June 1991

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The Schwarzenbach
Memorial Fountain

Its History and Proposed Restoration


Bill Treichler

The first concrete highway in the area of Hornell was begun in 1923. The road, part of present Route 21, was to run 22 miles from Hornell to Wayland. The first stretch of new surface to be completed was a single-lane slab from Hornell to Loon Lake.

Many Hornell families had cottages around the lake and their desire for a smooth all-weather highway to travel to Loon Lake may have provided much of the impetus for the project. A later newspaper report referred to the highway as the first concrete road linking southwestern New York with central New York. Connecting two regions of the state surely was justification for a new concrete road!

The man who had the influence to get the state to build an expensive roadway was Hornell brewery-owner, James E. Schwarzenbach. He was a popular man in Hornellsville, very active in local politics, a promoter, and a friend of Governor Al Smith.

Schwarzenbach's father had come to this country from Germany, and for some years worked as a stone cutter in Washington, D.C., before moving to Germania, Pennsylvania, and starting a brewery there in 1857. Later, son James came on to Hornellsville, and with his brothers set up the Schwarzenbach Brewery in 1895. They also established one at Galeton, Pennsylvania, but quit the brewery in Germania.

James married a local girl and built a fine house (torn down some years ago during the urban-renewal of downtown Hornell). Schwarzenbach was a horseman and a member of the Road Drivers Association which had a driving track for their horses. He also was a member of the Good Roads Association which promoted better roadways.

Schwarzenbach died in 1925 in his early seventies. The next year the Fremont section of the new concrete road was completed. The highway was sixteen feet wide: two slabs eight feet wide, six inches thick in the center, and seven inches thick at the outer edges. It was named the "Schwarzenbach Highway" to honor the man who had done so much to promote its construction.

In 1927 a roadside fountain was built as a memorial to James Schwarzenbach. His friends in the Good Roads Association were primarily responsible for getting the road named for him, and for building the memorial fountain. An article in the October 19, 1927, Wayland Register reported that work was already well underway on the Schwarzenbach Memorial. The paper said that a fund of $3000 dollars was being raised for its construction and maintenance. Six hundred dollars had been collected. Fifteen to eighteen hundred dollars of the anticipated fund was to be put in trust for upkeep. Several acres of land along the highway below a flowing spring near Haskinville were contributed by the Cold Springs Construction Company, the contractor who had built the road. The Register called the Memorial Fountain a "tribute to the man who was largely responsible for Loon Lake Road."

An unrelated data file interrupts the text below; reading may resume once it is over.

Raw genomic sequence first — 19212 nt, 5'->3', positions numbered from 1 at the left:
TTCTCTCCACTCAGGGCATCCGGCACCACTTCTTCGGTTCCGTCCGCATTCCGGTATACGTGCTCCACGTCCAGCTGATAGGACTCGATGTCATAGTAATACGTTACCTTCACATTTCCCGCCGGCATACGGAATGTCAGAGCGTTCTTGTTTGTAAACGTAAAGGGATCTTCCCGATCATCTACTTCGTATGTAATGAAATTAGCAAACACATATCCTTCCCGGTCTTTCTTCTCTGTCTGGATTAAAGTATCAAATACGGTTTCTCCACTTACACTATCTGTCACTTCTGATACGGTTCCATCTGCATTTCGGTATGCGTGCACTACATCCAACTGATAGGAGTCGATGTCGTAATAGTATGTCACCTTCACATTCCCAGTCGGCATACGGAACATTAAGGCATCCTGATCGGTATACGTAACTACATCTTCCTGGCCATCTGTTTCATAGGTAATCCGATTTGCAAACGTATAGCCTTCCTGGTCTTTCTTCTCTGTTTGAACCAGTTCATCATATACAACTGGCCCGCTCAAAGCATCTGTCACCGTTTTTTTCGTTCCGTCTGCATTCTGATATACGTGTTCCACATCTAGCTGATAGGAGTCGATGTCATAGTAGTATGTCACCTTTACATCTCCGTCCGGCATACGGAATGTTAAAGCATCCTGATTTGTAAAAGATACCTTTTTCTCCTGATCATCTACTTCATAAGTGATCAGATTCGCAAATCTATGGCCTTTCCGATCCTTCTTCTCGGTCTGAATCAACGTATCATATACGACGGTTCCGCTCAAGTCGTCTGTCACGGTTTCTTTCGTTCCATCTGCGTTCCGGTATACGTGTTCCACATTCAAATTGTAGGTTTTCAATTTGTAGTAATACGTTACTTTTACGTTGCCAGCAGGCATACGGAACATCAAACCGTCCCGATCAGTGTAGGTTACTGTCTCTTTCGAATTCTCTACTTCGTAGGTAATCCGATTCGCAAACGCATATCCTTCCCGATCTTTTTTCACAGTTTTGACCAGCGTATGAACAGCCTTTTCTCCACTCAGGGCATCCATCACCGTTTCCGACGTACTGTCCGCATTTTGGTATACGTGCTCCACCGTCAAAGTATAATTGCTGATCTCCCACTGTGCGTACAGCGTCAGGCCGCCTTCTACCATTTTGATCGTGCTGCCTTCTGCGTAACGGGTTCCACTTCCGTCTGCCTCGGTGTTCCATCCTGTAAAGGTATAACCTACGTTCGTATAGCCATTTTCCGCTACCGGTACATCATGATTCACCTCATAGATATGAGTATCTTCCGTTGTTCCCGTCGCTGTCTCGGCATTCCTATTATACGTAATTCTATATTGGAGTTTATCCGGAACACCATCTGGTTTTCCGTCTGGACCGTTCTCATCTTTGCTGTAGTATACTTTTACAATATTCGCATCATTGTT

The Schwarzenbach Memorial fountain became a welcome sight to travellers along the highway. Weary riders and thirsty children stretched their legs and drank the spring water. John Clifford, who is the supervisor for the Town of Hornellsville, grew up in Hornell, and remembers that it seemed like such a long way from Hornell to Loon Lake. Whenever he passes the fountain he thinks again of his youth and how his whole family were refreshed by the water they drank from the fountain.

The fountain was badly damaged by an automobile in 1990. Clifford learned that the New York State Department of Transportation intended to remove the fountain and replace it with a marker. (The state now claims ownership of the memorial, although at one time Governor Lehman had vetoed a bill that would have permitted the state to take over the plot of ground and the fountain, and made the state responsible for its upkeep).

John Clifford asked the Department of Transportation to delay removal of the fountain while he sought local support to preserve the memorial. A group was formed with Onalee Faulkner and Dr. John Kelly as co-chairs.

The restoration group was told that to carry out their project they needed to operate under the auspices of a chartered organization. John appealed to the Steuben County Historical Society to accept the existing group as a committee of the Society. The members of the historical society voted to sponsor the project and the committee.

The Schwarzenbach group is seeking private support from individuals and organizations to restore and maintain the Memorial Fountain. John Clifford says, "Our hope is to have the structure repaired and the fountain operating again."


Hornellsville Supervisor John Clifford provided the information about the Schwarzenbach Highway and the fountain. Robert F. Oakes, who the Village of Hornell historian supplied information about James Schwarzenbach and his brewery in Hornell.
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